By Susan Freinkel
By Mary Lyn Ray, illustrated by Maria Frazee
Ages: 3 and up
This sweet ode to stars begins and ends with the night sky. In between, Stars explores all sorts of other places where stars can be found, both literally and figuratively: on pajamas or school papers; in snowflakes or the flowers in a pumpkin patch. A star can transform a stick into a magic wand or a kid into a sheriff. Ray’s simple prose and Frazee’s playful illustrations combine to create a lovely stream-of-consciousness feel that encourages a child's mind to wander and wonder.
Bottom line: Reading with your child is sure to spark conversation and inspire star-related crafts and a star hunt of your own.
By Jon Klassen
Ages: 4 and up
In I Want My Hat Back ($8.79), Bear has lost his beloved hat. He visits various animals, politely asking if they have seen it. Each says no and it looks like Bear will go hatless until a deer replies with a simple question that jogs his memory and he renews his search — now looking for the culprit who stole his hat. Spoiler alert: Bear ends up eating the offender. This sounds horrifying but actually isn't, partly because Bear exacts his revenge out of sight and partly because the dialogue and illustrations have such a droll, deadpan humor. The twist at the end, which is admittedly a little twisted, will leave all but the tenderest readers laughing.
Bottom line: The words and drawings leave so much unsaid that much of the fun in reading this with your child is teasing out what's going on.
By Lane Smith
Ages: 5 and up
Grandpa Green used to remember everything. Now he sometimes forgets, but luckily his garden never does. This charming and poignant story follows Grandpa Green's great grandson through the garden where the old man has carved memories of key events in his life — large and small — into fantastic topiaries. Grandpa has shaped trees to reflect growing up on a chicken farm, his time at war, meeting the love of his life, even his fourth-grade bout with chicken pox. (That would be the topiary with the red berries.) The artwork is exquisite: the boy and old man are drawn with simple, expressive lines, while the trees are rendered in lush watercolors, oil paints and digital art.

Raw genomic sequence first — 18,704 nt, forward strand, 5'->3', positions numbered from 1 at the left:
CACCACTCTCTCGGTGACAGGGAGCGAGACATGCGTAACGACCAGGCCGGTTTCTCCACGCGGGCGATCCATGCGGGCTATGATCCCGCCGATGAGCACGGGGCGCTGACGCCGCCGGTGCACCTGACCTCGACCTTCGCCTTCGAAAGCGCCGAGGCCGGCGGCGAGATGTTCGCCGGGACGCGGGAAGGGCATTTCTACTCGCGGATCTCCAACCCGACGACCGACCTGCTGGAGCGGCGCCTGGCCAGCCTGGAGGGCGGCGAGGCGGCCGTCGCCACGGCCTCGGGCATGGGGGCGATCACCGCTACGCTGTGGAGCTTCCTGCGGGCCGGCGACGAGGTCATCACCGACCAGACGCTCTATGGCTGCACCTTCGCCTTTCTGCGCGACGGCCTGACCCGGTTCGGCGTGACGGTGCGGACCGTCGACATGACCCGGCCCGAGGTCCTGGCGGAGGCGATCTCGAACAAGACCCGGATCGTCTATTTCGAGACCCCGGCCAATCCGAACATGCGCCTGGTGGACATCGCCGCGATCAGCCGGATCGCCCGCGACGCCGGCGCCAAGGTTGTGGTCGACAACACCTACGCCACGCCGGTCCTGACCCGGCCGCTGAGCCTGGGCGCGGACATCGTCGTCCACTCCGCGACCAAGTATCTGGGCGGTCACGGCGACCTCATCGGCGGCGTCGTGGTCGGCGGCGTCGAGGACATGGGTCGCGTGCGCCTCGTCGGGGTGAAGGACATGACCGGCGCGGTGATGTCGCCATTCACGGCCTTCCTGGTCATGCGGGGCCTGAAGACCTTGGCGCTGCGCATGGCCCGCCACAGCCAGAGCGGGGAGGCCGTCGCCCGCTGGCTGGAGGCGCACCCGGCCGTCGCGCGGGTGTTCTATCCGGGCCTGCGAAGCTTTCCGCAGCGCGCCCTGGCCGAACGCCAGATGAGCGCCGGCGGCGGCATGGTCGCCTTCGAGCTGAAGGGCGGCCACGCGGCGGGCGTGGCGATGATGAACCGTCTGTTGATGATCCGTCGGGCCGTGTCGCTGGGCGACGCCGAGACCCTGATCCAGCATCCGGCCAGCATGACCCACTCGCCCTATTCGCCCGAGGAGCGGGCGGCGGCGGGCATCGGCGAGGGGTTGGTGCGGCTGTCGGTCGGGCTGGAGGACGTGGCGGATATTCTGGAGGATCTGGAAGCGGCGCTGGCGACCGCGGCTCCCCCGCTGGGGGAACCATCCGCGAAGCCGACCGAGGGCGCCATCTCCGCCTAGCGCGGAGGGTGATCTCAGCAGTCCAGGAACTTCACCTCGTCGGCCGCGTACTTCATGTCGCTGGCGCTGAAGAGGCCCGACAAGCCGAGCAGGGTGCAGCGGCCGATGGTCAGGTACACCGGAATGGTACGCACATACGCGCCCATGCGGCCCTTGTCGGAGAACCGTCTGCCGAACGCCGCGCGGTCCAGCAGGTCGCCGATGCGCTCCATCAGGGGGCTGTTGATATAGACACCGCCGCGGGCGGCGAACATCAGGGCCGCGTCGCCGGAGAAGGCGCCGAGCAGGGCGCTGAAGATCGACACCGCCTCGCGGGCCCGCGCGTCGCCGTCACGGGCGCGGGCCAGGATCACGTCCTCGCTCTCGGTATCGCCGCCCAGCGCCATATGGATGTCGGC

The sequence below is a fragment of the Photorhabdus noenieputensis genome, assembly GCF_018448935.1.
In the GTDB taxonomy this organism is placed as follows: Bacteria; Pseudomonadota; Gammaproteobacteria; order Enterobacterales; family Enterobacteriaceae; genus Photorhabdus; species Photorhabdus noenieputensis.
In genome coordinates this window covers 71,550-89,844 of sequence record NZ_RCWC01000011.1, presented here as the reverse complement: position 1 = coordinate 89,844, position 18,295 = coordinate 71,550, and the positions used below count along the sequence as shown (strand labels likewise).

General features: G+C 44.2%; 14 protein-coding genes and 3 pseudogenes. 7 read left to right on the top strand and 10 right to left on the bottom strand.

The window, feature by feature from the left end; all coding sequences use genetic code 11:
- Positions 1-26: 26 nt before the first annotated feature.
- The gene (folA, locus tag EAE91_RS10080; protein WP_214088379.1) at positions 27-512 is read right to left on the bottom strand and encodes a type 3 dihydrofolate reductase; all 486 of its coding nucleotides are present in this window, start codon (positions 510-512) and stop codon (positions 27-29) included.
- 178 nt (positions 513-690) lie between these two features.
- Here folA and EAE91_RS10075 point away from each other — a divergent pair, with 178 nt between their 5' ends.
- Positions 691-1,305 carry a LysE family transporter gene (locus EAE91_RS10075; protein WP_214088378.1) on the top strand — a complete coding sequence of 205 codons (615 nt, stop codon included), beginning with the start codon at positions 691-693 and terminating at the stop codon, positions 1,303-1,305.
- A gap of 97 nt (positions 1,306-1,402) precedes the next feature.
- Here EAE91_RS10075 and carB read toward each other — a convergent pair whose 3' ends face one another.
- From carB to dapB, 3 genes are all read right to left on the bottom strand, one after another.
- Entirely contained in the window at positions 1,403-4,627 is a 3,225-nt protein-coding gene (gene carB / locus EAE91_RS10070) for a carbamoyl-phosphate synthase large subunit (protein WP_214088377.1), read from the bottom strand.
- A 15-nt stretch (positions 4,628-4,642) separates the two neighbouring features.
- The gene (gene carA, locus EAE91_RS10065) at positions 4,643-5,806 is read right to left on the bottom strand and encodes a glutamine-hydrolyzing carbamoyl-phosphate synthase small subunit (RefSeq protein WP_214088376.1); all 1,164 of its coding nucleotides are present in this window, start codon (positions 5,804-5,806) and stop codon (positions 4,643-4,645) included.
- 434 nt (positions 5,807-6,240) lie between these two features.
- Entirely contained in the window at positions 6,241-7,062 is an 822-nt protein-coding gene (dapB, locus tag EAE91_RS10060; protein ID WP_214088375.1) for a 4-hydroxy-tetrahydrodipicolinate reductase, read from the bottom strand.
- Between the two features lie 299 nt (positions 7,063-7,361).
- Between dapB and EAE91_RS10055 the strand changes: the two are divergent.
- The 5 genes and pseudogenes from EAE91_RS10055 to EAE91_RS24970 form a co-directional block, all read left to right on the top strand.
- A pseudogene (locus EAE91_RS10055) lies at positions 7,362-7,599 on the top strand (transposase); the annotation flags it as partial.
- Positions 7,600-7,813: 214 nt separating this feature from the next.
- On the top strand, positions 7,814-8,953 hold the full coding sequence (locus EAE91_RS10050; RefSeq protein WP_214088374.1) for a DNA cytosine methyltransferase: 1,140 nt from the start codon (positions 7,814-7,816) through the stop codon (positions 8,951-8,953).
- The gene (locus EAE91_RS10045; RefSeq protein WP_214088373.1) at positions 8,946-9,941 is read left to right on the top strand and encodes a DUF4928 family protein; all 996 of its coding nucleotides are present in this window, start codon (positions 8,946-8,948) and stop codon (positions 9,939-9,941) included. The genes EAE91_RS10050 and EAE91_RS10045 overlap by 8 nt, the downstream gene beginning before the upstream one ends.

Bottom line: Grandpa Green is a perfect book for reading with a grandparent or special elder.
By Graeme Base
Ages: 5 and up
In ancient Egypt, two greedy and not-so-smart thieves, Ibis and Jackal, have been caught stealing in the town market. The Cat Pharaoh offers to pardon the two friends if they will journey up the Nile and retrieve a precious jeweled fish sculpture taken by the Crocodile Prince, but she warns the pair not to steal and not to let the fish get wet. Needless to say, the two ignore the warnings and disaster follows. Base's drawings are sumptuous and the book is packed with Egyptian lore. But the real treat is the puzzle he's built into the story with Hieroglyphic tablets and an ingenious mechanical device on the back cover that holds the final key.
Bottom line: The Jewel Fish of Kranak is the ideal book for young puzzle-lovers.
By Steve Jenkins
Ages: 4 and up
Time is more than the ticking of a clock. In simple, readable language, Jenkins explains that the time measurements taught in school are human inventions and that there are many other ways to measure a second, a minute, an hour, a year. Jenkins's exquisite paper constructions illustrate interesting and often surprising time factoids from the natural and human-made world. Who knew, for instance, that in one second a jet travels 800 feet? Or that in an hour of feeding on its mother's milk, a baby blue whale gains ten pounds?
Bottom line: Pre-schoolers will enjoy the beautiful pictures in Just a Second: A Different Way to Look at Time ($11.55), but children who have started learning to tell time will get the most out of it.
By Shel Silverstein
Ages: 6 and up
Here's why we love Shel Silverstein:
“There are kids underneath my bed,"
Cried little baby monster Fred.
Momma monster smiled. "Oh, Fred,
There's no such things as kids," she said.
Want another reason? Check out the cover illustration, where the hot dog that comes with "everything on it" is piled high with umbrellas, a bicycle wheel, chairs, a nightstand, a trombone, hats, and a python. Silverstein’s family members and long-time editor culled through the trove of unpublished poems and drawings he left behind after his 1999 death to assemble this collection. It offers the same mix of whimsy, wit, and wisdom found in Silverstein’s classics, Light in the Attic and Where the Sidewalk Ends.
Bottom line: Everything On It demands to be read aloud — delighting children and adults equally.